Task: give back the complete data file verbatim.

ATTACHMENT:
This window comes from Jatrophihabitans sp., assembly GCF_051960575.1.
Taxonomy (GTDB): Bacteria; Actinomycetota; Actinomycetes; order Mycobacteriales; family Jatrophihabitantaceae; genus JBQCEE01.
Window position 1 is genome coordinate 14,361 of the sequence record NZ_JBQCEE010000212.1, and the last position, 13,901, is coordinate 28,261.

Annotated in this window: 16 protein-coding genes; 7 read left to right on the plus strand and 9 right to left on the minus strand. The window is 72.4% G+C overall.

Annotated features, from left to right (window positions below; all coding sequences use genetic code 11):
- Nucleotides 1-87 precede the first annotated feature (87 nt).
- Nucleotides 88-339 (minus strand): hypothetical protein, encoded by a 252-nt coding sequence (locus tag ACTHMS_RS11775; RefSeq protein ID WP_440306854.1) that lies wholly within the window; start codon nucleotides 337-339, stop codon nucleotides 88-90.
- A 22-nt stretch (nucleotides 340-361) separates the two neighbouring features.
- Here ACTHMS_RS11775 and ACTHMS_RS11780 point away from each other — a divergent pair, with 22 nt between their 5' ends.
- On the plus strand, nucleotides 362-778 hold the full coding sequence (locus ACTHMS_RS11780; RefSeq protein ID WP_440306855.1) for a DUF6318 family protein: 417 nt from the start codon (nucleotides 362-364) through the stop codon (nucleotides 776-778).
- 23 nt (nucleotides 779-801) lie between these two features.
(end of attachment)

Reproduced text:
This window comes from Jatrophihabitans sp., assembly GCF_051960575.1.
Taxonomy (GTDB): Bacteria; Actinomycetota; Actinomycetes; order Mycobacteriales; family Jatrophihabitantaceae; genus JBQCEE01.
Window position 1 is genome coordinate 14,361 of the sequence record NZ_JBQCEE010000212.1, and the last position, 13,901, is coordinate 28,261.

Annotated in this window: 16 protein-coding genes; 7 read left to right on the plus strand and 9 right to left on the minus strand. The window is 72.4% G+C overall.

Annotated features, from left to right (window positions below; all coding sequences use genetic code 11):
- Nucleotides 1-87 precede the first annotated feature (87 nt).
- Nucleotides 88-339 (minus strand): hypothetical protein, encoded by a 252-nt coding sequence (locus tag ACTHMS_RS11775; RefSeq protein ID WP_440306854.1) that lies wholly within the window; start codon nucleotides 337-339, stop codon nucleotides 88-90.
- A 22-nt stretch (nucleotides 340-361) separates the two neighbouring features.
- Here ACTHMS_RS11775 and ACTHMS_RS11780 point away from each other — a divergent pair, with 22 nt between their 5' ends.
- On the plus strand, nucleotides 362-778 hold the full coding sequence (locus ACTHMS_RS11780; RefSeq protein ID WP_440306855.1) for a DUF6318 family protein: 417 nt from the start codon (nucleotides 362-364) through the stop codon (nucleotides 776-778).
- 23 nt (nucleotides 779-801) lie between these two features.